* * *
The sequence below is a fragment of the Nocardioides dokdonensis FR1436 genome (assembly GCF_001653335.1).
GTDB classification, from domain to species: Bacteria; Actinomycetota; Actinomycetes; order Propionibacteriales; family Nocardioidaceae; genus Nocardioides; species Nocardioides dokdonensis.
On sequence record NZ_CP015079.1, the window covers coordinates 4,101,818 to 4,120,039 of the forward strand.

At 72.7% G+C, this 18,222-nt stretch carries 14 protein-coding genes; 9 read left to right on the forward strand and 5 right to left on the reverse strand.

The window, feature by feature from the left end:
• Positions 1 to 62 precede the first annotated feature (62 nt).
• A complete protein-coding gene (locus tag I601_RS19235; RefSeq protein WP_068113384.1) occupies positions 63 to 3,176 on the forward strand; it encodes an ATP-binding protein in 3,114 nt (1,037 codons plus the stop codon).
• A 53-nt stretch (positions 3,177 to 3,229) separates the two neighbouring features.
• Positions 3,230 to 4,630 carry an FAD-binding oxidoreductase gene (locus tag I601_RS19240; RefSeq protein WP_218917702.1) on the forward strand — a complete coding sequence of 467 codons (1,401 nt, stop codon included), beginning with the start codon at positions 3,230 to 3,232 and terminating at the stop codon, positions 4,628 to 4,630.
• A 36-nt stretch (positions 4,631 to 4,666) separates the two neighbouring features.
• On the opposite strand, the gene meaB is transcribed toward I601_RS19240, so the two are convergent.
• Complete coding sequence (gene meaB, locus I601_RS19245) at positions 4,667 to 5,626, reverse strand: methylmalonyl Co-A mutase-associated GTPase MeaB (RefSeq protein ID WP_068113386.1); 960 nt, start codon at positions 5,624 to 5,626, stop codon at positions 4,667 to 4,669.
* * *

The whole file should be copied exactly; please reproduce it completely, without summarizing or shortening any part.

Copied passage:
The sequence below is a fragment of the Nocardioides dokdonensis FR1436 genome (assembly GCF_001653335.1).
GTDB classification, from domain to species: Bacteria; Actinomycetota; Actinomycetes; order Propionibacteriales; family Nocardioidaceae; genus Nocardioides; species Nocardioides dokdonensis.
On sequence record NZ_CP015079.1, the window covers coordinates 4,101,818 to 4,120,039 of the forward strand.

At 72.7% G+C, this 18,222-nt stretch carries 14 protein-coding genes; 9 read left to right on the forward strand and 5 right to left on the reverse strand.

The window, feature by feature from the left end:
• Positions 1 to 62 precede the first annotated feature (62 nt).
• A complete protein-coding gene (locus tag I601_RS19235; RefSeq protein WP_068113384.1) occupies positions 63 to 3,176 on the forward strand; it encodes an ATP-binding protein in 3,114 nt (1,037 codons plus the stop codon).
• A 53-nt stretch (positions 3,177 to 3,229) separates the two neighbouring features.
• Positions 3,230 to 4,630 carry an FAD-binding oxidoreductase gene (locus tag I601_RS19240; RefSeq protein WP_218917702.1) on the forward strand — a complete coding sequence of 467 codons (1,401 nt, stop codon included), beginning with the start codon at positions 3,230 to 3,232 and terminating at the stop codon, positions 4,628 to 4,630.
• A 36-nt stretch (positions 4,631 to 4,666) separates the two neighbouring features.
• On the opposite strand, the gene meaB is transcribed toward I601_RS19240, so the two are convergent.
• Complete coding sequence (gene meaB, locus I601_RS19245) at positions 4,667 to 5,626, reverse strand: methylmalonyl Co-A mutase-associated GTPase MeaB (RefSeq protein ID WP_068113386.1); 960 nt, start codon at positions 5,624 to 5,626, stop codon at positions 4,667 to 4,669.